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An historical perspective of the mess in Gaza

For almost 400 years most of the Middle East was controlled by the Ottoman Empire. This includes present day Israel, Gaza, the West Bank, Jordan, Syria, Iraq and other nations. World War I brought the demise of the Ottoman Empire, and following the War the Allies (predominantly the British and the French) divvied up the area. The area consisting of Israel, Gaza, the West Bank and Jordan became known as the British Mandate. As you can see from the map above, the British created the nation of Jordan from this Mandate. Previously, the British had agreed to give the region of Palestine (the entirety of the British Mandate) to be a homeland for the Jews. At this time there were about 100,000 Jews living in the land (most of whom had immigrated over the previous 40 years) and 500,000 Arabs.

Following World War II and the Holocaust, there was an almost universal sense among the Western nations that a nation state of Jews needed to be formed in the land controlled by the British Mandate. This resulted in United Nations Partition Plan of 1947. The land of Palestine (excluding Jordan) would be divided between a Jewish state and an Arab (Palestinian) state. This is the first time the issue of what becomes known as the Gaza Strip arises. In the map below you can see the yellow strip (later known as the Gaza Strip) along Mediterranean Sea, designating this area as part of the future Arab state. What’s particularly notable is its proximity to the West Bank.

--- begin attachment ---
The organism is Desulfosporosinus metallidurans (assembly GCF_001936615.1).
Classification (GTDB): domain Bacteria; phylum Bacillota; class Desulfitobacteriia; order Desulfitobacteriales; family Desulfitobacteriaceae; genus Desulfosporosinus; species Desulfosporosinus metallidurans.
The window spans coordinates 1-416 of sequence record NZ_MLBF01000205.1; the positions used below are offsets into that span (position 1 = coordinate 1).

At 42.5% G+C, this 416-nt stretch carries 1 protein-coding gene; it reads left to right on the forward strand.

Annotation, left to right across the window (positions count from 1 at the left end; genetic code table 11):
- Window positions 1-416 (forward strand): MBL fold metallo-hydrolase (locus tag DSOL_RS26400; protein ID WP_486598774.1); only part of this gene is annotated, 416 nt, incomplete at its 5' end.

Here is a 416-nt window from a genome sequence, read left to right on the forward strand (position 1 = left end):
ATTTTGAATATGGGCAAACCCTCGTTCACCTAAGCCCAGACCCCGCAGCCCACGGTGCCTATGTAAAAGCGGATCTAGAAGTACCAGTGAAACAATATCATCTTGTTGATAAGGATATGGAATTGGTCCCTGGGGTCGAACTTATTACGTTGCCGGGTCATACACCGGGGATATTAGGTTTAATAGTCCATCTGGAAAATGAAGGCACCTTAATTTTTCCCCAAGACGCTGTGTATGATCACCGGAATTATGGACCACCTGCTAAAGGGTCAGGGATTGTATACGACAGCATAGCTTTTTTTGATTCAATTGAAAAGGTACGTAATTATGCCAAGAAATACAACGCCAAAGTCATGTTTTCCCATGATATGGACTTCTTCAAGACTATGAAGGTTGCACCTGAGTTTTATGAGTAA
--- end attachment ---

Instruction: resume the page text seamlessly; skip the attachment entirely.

325px-UN_Partition_Plan_For_Palestine_1947.svg

In the end the surrounding Arab nations and the Arabs within the partitioned area rejected the Partition Plan and instigated a war against Israel. The result was an Israeli victory, a significant increase of land under Israeli control, the absorption of the West Bank under Jordanian control and the Gaza Strip under Egyptian control. Note in the map below how the Gaza Strip is now significantly separated from the West Bank, especially in comparison to the original Partition Plan.

Armistice agreement